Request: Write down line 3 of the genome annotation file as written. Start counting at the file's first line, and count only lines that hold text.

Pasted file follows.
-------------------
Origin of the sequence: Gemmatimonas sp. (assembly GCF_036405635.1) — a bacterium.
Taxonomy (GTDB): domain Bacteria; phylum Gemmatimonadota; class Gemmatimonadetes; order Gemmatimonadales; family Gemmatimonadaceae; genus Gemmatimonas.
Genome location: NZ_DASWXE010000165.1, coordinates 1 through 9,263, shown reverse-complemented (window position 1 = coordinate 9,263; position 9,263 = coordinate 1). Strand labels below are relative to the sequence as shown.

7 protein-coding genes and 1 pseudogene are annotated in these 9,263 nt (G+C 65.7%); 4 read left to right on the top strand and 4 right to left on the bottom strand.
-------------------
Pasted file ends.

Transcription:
Genome location: NZ_DASWXE010000165.1, coordinates 1 through 9,263, shown reverse-complemented (window position 1 = coordinate 9,263; position 9,263 = coordinate 1). Strand labels below are relative to the sequence as shown.